Comedy Drama

From Passivism to Activism: A TIFF Review of ‘Uproar’

September 23, 2023Ben MK

From Me Too to Black Lives Matter, the social justice movement has made great strides in recent years. And with social media playing such a huge role in today's activism, it's gotten easier and easier for everyday people to get involved with the causes they feel most passionate about. It's a far cry from how things were a few decades ago, especially during the early 1980s, when exercising one's right to protest often meant putting one's life on the line. And in the coming-of-age dramedy Uproar, writer-directors Hamish Bennett and Paul Middleditch look back on such a time, when New Zealand played host to the South African rugby team, leading to anti-Apartheid and anti-racism protests across the country.

The year is 1981, and in the New Zealand city of Dunedin, 17-year-old Josh Waaka (Julian Dennison) is one of St. Gilbert's College's most unpopular students. An overweight Māori kid in an all-boys school where the majority of students don't look like him, Josh has found fitting in to be an uphill battle, especially when his athletic older brother Jamie (James Rolleston) was one of St. Gilbert's most gifted rugby players. However, when one of his teachers, Brother Madigan (Rhys Darby), suggests that Josh try out for the school drama club, it awakens in Josh an unexpected passion for the stage. Encouraged by Madigan to audition for the National Institute for Dramatic Arts, Josh begins prepping. Little does he realize that he'll soon have to put his new hobby on the back burner, after the country is plunged into turmoil due to the controversy surrounding the visiting South African rugby team and that country's legalized racism, which has stoked the ire of New Zealand's Māori community in particular. Torn between his heritage and his newfound interests, Josh must decide which one is more important. But when push comes to shove, will he find the courage to stand up for what he truly believes in?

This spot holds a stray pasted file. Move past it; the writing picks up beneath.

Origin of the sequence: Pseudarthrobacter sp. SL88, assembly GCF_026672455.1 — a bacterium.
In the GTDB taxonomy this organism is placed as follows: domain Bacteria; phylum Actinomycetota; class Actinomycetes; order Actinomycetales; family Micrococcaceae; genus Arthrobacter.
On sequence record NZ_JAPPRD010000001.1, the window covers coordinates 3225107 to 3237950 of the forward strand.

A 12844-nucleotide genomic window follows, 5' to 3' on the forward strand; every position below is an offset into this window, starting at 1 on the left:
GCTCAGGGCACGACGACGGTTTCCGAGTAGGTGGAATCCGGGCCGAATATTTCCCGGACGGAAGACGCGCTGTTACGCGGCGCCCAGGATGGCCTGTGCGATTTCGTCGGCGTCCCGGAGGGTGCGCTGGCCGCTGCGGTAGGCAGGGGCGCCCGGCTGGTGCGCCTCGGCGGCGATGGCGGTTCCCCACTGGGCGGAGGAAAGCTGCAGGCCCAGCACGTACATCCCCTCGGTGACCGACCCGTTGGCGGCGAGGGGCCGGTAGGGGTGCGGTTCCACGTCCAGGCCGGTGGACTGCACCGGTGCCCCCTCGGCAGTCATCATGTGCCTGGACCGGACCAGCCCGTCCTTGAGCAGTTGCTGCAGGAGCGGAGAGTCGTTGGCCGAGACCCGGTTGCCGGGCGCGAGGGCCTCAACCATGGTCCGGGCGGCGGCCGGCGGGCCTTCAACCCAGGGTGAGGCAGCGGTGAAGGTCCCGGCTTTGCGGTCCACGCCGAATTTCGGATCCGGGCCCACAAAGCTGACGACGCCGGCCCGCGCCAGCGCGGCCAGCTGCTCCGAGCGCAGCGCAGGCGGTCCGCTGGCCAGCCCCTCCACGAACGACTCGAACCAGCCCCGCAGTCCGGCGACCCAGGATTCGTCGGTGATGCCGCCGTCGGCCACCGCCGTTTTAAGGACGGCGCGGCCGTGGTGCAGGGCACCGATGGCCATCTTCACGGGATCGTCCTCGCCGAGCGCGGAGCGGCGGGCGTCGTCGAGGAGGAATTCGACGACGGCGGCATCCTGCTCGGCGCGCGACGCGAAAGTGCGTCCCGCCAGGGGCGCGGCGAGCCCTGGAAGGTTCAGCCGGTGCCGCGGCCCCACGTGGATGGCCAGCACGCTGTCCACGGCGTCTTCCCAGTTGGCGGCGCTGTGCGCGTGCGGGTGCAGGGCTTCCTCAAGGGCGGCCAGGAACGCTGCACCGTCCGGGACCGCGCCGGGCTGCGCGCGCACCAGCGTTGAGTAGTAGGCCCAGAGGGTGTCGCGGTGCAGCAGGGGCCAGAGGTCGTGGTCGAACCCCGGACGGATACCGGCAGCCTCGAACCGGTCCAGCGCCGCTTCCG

A rousing and relatable tale that's made all the more compelling by the weaving-in of historical fact, the result sticks closely to a tried-and-true formula. What makes it stand out, however, is Dennison's funny yet touching portrayal, which perfectly captures his character's emotional upheaval. Bolstered by an equally terrific supporting turn from Minnie Driver as Josh's mom, it's a performance that further solidifies Dennison as one of his generation's brightest stars. More importantly, it helps make Uproar one of the most endearing coming-of-age films in recent memory. And in a genre crowded with movies, that's an achievement worth proclaiming.

Uproar screens under the Special Presentations programme at the 2023 Toronto International Film Festival. Its runtime is 1 hr. 50 min.

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